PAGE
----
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Wednesday, December 6, 2017

Rise of ampicillin resistance began years before human use.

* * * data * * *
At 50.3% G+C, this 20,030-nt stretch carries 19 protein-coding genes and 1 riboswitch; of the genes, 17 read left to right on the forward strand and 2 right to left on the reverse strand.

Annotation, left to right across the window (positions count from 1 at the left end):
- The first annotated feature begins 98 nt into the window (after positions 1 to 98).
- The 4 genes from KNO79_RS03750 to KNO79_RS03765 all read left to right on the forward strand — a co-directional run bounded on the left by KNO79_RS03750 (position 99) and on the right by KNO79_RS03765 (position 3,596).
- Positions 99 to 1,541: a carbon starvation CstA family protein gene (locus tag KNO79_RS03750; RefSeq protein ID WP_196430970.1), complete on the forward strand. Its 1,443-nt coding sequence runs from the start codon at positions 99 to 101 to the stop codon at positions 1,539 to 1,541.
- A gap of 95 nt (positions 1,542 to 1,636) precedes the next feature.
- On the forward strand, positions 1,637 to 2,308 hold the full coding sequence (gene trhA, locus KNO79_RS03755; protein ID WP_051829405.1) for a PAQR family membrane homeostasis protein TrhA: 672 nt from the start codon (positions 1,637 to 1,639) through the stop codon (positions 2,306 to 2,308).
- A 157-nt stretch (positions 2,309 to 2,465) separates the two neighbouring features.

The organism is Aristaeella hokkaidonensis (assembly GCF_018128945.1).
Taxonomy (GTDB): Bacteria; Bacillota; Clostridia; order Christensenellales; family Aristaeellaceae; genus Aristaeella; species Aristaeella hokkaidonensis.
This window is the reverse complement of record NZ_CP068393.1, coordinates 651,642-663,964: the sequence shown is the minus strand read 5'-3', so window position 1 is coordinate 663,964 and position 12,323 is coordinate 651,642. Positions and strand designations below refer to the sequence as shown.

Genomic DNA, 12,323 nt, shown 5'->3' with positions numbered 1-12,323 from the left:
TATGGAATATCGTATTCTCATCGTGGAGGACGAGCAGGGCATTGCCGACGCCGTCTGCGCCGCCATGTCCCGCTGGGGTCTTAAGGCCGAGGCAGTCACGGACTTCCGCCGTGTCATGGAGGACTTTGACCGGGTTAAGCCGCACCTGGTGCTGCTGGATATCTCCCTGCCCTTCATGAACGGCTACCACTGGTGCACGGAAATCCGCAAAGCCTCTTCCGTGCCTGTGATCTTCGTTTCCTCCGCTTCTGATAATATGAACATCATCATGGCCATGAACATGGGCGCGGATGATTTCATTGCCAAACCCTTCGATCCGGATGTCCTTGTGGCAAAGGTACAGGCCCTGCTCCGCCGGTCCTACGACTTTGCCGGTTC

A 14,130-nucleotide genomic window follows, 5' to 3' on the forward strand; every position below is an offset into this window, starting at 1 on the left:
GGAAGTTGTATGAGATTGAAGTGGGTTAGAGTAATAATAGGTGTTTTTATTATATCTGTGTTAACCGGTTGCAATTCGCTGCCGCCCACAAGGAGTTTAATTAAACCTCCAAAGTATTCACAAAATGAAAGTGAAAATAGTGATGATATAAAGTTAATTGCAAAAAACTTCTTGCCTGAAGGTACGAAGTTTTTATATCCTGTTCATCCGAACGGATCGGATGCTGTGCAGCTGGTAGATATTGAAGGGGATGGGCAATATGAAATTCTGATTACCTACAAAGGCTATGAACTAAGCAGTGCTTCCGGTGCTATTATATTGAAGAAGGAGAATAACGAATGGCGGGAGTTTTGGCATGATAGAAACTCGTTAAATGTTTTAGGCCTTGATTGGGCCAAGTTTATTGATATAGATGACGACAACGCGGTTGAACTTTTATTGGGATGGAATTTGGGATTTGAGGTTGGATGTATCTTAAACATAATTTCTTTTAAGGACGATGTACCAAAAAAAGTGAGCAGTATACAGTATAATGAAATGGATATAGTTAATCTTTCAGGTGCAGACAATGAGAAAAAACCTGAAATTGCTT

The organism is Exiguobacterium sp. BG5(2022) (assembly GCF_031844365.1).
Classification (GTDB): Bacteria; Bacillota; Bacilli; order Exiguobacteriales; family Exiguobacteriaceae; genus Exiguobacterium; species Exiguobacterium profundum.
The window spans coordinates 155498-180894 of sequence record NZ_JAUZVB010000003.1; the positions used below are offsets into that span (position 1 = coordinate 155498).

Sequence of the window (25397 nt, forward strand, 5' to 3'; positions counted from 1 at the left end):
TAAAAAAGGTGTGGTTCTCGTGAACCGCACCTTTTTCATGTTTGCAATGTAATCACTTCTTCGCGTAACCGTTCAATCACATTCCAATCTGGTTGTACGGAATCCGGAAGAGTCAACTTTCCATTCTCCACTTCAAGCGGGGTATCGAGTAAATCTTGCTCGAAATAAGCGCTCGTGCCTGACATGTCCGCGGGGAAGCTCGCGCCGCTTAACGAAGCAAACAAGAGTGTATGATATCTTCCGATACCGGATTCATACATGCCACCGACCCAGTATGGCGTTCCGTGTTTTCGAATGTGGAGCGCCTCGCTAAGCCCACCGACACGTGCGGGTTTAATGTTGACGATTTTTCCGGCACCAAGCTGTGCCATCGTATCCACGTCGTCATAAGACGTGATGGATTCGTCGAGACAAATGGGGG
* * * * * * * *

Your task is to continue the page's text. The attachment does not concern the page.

The rise of ampicillin resistance began years before human use,and likely triggered by overuse of penicillin s in agriculture in the 1950s. Bacteria that can pass on genes resistant to ampicillin, one of the most commonly used antibiotics today, emerged several years before the widespread use of this antibiotic in humans, according to new research published in The Lancet Infectious Diseases. Low doses of penicillin routinely fed to livestock in the 1950s in North America and Europe may have encouraged antibiotic-resistant bacteria to evolve and spread, report scientists. Bacteria that can pass on genes resistant to ampicillin, one of the most commonly used antibiotics today, emerged several years before the widespread use of this antibiotic in humans, according to new research. Molecular analysis of historical samples of Salmonella by researchers at the Institut Pasteur (Paris, France) suggests that the ampicillin resistance gene (blaTEM-1) emerged in humans in the 1950s, several years before the antibiotic was released onto the pharmaceutical market. The findings also indicate that a possible cause was the common practice of adding low doses of penicillin to animal feed in the 1950s and 60s. The study comes just weeks after WHO called for the end to routine antibiotic use to promote growth and prevent disease in healthy farm animals.

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